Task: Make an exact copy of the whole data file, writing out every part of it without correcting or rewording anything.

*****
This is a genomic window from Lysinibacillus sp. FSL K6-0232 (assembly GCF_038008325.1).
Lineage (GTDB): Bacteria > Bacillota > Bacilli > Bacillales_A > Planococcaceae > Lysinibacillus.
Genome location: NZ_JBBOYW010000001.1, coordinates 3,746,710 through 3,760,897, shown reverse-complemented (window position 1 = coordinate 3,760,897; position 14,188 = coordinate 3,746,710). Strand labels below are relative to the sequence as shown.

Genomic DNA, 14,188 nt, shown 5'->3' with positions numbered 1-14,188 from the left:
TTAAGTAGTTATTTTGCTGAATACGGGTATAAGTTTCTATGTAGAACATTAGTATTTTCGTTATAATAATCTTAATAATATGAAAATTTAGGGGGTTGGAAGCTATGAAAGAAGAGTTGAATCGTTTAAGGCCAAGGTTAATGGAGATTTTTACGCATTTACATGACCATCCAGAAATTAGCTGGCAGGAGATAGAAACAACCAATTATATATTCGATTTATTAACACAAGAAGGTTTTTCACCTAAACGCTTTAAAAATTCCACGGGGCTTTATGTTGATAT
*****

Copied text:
This is a genomic window from Lysinibacillus sp. FSL K6-0232 (assembly GCF_038008325.1).
Lineage (GTDB): Bacteria > Bacillota > Bacilli > Bacillales_A > Planococcaceae > Lysinibacillus.
Genome location: NZ_JBBOYW010000001.1, coordinates 3,746,710 through 3,760,897, shown reverse-complemented (window position 1 = coordinate 3,760,897; position 14,188 = coordinate 3,746,710). Strand labels below are relative to the sequence as shown.

Genomic DNA, 14,188 nt, shown 5'->3' with positions numbered 1-14,188 from the left:
TTAAGTAGTTATTTTGCTGAATACGGGTATAAGTTTCTATGTAGAACATTAGTATTTTCGTTATAATAATCTTAATAATATGAAAATTTAGGGGGTTGGAAGCTATGAAAGAAGAGTTGAATCGTTTAAGGCCAAGGTTAATGGAGATTTTTACGCATTTACATGACCATCCAGAAATTAGCTGGCAGGAGATAGAAACAACCAATTATATATTCGATTTATTAACACAAGAAGGTTTTTCACCTAAACGCTTTAAAAATTCCACGGGGCTTTATGTTGATAT